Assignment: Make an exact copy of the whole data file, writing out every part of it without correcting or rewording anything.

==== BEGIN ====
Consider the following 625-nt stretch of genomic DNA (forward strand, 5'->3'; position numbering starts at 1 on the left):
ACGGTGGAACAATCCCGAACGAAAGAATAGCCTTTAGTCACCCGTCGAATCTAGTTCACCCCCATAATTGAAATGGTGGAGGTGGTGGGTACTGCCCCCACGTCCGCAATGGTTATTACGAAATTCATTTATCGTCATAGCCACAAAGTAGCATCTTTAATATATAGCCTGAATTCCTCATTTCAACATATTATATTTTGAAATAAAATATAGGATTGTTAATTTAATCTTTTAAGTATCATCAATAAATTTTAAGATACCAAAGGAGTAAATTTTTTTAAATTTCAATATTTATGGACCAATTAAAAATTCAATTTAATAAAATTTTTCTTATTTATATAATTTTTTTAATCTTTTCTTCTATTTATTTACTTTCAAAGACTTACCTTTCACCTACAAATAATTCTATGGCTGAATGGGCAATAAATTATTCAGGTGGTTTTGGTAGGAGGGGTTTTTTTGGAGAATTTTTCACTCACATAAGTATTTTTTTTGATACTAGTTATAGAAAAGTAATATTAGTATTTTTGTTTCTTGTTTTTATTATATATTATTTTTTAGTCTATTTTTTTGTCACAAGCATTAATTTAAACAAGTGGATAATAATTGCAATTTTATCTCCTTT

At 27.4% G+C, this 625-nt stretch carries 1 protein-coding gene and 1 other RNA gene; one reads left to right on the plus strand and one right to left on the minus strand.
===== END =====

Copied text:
Consider the following 625-nt stretch of genomic DNA (forward strand, 5'->3'; position numbering starts at 1 on the left):
ACGGTGGAACAATCCCGAACGAAAGAATAGCCTTTAGTCACCCGTCGAATCTAGTTCACCCCCATAATTGAAATGGTGGAGGTGGTGGGTACTGCCCCCACGTCCGCAATGGTTATTACGAAATTCATTTATCGTCATAGCCACAAAGTAGCATCTTTAATATATAGCCTGAATTCCTCATTTCAACATATTATATTTTGAAATAAAATATAGGATTGTTAATTTAATCTTTTAAGTATCATCAATAAATTTTAAGATACCAAAGGAGTAAATTTTTTTAAATTTCAATATTTATGGACCAATTAAAAATTCAATTTAATAAAATTTTTCTTATTTATATAATTTTTTTAATCTTTTCTTCTATTTATTTACTTTCAAAGACTTACCTTTCACCTACAAATAATTCTATGGCTGAATGGGCAATAAATTATTCAGGTGGTTTTGGTAGGAGGGGTTTTTTTGGAGAATTTTTCACTCACATAAGTATTTTTTTTGATACTAGTTATAGAAAAGTAATATTAGTATTTTTGTTTCTTGTTTTTATTATATATTATTTTTTAGTCTATTTTTTTGTCACAAGCATTAATTTAAACAAGTGGATAATAATTGCAATTTTATCTCCTTT

At 27.4% G+C, this 625-nt stretch carries 1 protein-coding gene and 1 other RNA gene; one reads left to right on the plus strand and one right to left on the minus strand.